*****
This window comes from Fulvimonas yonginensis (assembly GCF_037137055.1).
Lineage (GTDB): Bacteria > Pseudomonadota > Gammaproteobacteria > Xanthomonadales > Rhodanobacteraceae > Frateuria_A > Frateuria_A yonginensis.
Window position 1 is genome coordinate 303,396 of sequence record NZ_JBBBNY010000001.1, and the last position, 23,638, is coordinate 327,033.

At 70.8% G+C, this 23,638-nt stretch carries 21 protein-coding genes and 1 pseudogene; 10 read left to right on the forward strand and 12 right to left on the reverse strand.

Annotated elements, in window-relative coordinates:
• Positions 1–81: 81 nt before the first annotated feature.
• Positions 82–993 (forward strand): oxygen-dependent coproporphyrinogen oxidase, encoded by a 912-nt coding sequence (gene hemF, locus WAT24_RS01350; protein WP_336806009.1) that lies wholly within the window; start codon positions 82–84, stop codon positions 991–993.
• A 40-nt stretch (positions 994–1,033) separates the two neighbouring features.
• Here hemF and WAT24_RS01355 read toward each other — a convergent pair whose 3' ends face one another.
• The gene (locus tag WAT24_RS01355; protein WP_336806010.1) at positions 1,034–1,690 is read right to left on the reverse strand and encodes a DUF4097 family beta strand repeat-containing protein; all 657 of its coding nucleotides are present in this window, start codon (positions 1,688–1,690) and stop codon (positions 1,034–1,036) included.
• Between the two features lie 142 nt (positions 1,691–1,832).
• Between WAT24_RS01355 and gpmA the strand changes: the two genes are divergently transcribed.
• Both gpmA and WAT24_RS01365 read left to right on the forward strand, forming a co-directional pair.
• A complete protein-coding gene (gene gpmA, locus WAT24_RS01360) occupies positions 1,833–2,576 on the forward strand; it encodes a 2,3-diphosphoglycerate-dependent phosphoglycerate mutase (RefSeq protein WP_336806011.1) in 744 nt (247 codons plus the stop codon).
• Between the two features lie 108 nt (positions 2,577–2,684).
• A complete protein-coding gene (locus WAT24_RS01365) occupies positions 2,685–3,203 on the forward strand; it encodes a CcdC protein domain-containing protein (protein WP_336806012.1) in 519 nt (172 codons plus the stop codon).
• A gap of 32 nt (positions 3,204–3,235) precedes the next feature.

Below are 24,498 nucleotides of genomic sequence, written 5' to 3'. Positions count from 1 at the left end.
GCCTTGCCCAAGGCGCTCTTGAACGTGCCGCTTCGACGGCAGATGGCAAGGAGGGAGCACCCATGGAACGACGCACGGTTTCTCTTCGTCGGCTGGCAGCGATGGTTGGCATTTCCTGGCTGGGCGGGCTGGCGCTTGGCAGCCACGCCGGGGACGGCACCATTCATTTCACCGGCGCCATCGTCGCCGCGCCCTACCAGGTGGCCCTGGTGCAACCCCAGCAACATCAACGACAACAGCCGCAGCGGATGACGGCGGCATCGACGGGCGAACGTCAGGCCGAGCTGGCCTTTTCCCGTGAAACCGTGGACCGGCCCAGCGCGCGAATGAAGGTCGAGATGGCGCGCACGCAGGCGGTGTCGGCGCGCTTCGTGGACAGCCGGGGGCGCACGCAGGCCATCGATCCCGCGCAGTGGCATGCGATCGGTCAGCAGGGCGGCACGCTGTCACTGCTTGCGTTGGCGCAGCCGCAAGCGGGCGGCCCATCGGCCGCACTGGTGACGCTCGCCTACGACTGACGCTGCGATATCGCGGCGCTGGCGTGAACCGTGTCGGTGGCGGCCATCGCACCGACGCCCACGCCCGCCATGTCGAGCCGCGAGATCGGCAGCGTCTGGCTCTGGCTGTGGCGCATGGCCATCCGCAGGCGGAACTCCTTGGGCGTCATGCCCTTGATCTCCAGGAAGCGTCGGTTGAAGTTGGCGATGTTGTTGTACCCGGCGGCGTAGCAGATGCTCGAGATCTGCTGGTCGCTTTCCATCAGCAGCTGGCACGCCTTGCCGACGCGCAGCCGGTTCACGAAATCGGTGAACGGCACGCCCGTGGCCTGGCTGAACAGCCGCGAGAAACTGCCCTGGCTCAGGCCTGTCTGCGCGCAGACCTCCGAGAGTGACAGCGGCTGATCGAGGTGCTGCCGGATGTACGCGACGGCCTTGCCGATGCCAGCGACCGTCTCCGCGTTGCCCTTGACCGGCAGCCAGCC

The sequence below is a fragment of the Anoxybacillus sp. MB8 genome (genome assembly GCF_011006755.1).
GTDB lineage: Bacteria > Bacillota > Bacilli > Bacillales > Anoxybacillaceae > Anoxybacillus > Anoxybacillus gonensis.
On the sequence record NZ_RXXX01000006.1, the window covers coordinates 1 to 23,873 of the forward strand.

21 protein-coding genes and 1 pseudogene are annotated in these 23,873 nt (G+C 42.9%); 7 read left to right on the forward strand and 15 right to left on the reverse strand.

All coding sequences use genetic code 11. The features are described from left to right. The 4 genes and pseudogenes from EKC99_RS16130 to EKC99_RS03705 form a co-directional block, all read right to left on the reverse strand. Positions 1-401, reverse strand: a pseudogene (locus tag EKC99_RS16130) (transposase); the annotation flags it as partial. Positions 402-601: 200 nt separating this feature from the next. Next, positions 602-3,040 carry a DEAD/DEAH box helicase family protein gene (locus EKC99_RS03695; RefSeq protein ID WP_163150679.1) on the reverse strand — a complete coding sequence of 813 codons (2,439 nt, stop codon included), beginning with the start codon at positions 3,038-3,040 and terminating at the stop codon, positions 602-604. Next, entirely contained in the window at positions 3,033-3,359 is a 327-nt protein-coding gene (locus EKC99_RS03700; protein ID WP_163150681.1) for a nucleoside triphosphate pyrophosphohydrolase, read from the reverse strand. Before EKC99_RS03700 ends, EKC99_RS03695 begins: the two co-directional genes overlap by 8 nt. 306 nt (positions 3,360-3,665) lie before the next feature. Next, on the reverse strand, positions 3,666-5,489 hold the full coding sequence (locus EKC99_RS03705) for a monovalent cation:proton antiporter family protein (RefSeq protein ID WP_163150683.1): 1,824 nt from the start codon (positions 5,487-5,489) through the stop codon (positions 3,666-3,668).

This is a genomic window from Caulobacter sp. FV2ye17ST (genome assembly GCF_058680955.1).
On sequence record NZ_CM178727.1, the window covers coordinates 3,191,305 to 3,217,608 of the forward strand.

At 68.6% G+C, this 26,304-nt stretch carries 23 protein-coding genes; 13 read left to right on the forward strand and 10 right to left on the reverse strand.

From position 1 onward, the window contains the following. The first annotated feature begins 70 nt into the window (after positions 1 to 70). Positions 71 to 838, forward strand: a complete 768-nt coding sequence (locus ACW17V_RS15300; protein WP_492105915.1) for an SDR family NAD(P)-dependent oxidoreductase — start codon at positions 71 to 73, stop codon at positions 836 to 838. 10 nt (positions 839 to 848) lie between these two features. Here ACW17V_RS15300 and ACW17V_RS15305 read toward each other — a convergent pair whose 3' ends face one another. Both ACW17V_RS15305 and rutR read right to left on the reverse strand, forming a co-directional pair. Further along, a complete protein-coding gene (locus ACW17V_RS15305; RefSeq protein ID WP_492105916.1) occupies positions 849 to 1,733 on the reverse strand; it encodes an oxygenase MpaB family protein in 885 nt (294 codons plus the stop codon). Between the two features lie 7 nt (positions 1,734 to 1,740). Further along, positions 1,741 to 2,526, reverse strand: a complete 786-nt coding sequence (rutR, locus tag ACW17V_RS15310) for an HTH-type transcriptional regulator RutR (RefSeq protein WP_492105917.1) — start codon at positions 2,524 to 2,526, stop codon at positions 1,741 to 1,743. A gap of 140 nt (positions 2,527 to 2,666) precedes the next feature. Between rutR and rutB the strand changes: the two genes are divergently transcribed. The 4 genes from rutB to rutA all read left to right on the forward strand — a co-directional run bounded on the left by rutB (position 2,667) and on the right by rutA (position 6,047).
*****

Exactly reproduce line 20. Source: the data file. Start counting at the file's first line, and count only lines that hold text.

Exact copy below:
The sequence below is a fragment of the Anoxybacillus sp. MB8 genome (genome assembly GCF_011006755.1).